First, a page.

If you own a Honda Pilot, Passport or Ridgeline built at some point within the last five years, you may be receiving a recall notice soon. Apparently, seals between the hood and the rest of the body on these models aren’t quite shut, which can lead to a problem over time, the automaker says. From Automotive News:
The affected vehicles are certain 2019 Passport midsize crossovers, 2016-19 Pilot midsize crossovers and 2017-20 Ridgeline midsize pickups.
Honda said “gaps in the front seal between the hood and the grill allow for air entry, potentially resulting in hood vibration at highway speeds,” according to a defect information report submitted to NHTSA last month.
“Over time the hood vibration could form stress fractures along the hood latch striker and separate the hood latch striker from the hood,” the report said.
Potential warnings of a defective hood latch striker are hood vibration noises or a loose hood. If the hood latch striker becomes damaged and separates from the hood, the hood may open while driving and obstruct the driver’s view.
If you don’t want your hood to fly up as your driving and you happen to own one of these affected models, plan a trip to your Honda service center soon. Or don’t and test out how well that little gap between the windshield and engine bay works for visibility. (Seriously though, don’t do that. That’s a joke.)
That’s because the Tesla CEO sold almost another million of his Tesla shares this week, worth about $1.01 billon. Musk is supposedly chipping away at 10 percent of his holdings in his company, a decision he felt necessary to poll Twitter about early last month. From Bloomberg:
In the latest transactions, the world’s richest person got rid of more than 934,000 shares worth about $1.01 billion, according to regulatory filings dated Thursday. The purpose of the sales were to help Musk offset taxes on the exercise of about 2.1 million options.
The latest disposals bring the total shares sold to 10.1 million — worth about $10.9 billion — since Musk asked Twitter users on Nov. 6 whether he should offload 10% of his Tesla stake. It’s unclear whether the poll had any actual bearing on Musk’s plans. The chief executive officer said months earlier he was likely to exercise a big block of stock options toward the end of the year, and he set up a trading plan to sell shares before his tweet.
With 10.1 million shares offloaded, Musk needs to sell about another 7 million shares to hit that 10-percent mark. Coupled with his move to Texas — a state that doesn’t impose income or capital gains taxes — the CEO is due to save a shit ton of money. Which will be great for him, supposing he even paid taxes in the first place.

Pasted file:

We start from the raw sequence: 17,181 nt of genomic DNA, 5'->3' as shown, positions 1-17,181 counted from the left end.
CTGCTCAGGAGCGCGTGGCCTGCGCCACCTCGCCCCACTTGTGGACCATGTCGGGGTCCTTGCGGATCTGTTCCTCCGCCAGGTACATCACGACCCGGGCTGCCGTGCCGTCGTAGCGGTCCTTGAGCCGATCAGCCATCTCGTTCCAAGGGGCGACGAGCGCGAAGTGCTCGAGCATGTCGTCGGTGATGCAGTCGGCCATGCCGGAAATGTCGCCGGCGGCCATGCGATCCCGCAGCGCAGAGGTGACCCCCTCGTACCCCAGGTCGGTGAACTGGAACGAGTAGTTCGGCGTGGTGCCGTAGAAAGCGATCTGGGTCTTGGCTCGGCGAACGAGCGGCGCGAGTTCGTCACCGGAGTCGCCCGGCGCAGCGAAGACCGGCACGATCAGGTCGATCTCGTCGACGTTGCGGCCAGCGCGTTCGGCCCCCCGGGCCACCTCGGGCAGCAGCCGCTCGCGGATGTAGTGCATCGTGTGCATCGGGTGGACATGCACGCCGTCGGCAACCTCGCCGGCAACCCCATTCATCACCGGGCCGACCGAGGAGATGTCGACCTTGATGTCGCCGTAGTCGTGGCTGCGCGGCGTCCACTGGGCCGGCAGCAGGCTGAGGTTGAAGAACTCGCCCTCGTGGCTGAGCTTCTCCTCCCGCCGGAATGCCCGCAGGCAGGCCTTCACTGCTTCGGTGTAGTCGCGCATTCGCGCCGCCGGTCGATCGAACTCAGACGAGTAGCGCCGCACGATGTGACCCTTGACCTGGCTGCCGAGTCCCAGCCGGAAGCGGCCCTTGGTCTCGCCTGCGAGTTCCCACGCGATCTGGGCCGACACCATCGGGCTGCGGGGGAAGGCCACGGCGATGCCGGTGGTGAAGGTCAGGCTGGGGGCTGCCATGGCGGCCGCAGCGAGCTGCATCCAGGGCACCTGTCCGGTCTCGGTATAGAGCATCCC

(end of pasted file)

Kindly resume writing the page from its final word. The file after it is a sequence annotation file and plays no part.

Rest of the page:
...comes courtesy of Michael Schwekutsch, who formerly oversaw hardware on the tech giant’s autonomous, electric car project. He’ll now be the senior vice president of engineering at flying taxi purveyors Archer Aviation, Inc., per Bloomberg:
“It’s a huge win that he chose to pick Archer,” said spokeswoman Louise Bristow. “We’re on the cusp of completing our first test flights. He’s joining us at a pivotal and exciting time for the company.”
At Apple, Schwekutsch helped oversee the hardware work for the company’s planned self-driving car. His departure comes as the Cupertino, California-based technology giant tries to accelerate development of the project under new management: Apple Watch software chief Kevin Lynch.
Prior to Apple, Schwekutsch was a vice president of engineering at Tesla Inc. overseeing drive systems and other hardware components.
If you haven’t been following thus far, personnel changes have been a recurring theme of the Apple Car project. That’s why it was so surprising to see everyone totally buy into the idea that it’s really happening, for real this time about two weeks ago. There’s a revolving door by which one-time Apple execs become or were Tesla execs, perhaps do a stint at an established manufacturer like Ford’s Doug Field, and then possibly come back. Maybe if Apple ever manages to retain its people for more than four months its car will stop being vaporware.
AMC ended production of its rolling question mark, the Pacer, 42 years ago on December 3, 1979, according to Wikipedia. Torch said things about its grilles — which in retrospect may have been its most normal quality — a little while back.
The image at the top of this post reminds me: Original RAV4s were rad, and the same’s true for the first-gen CR-V. I’d never seen the initial concept for Toyota’s compact SUV, though — it could have looked very different, and maybe provoked a cease and desist from Chrysler.
Are you also nostalgic for the tiny, friendly, two-door SUV?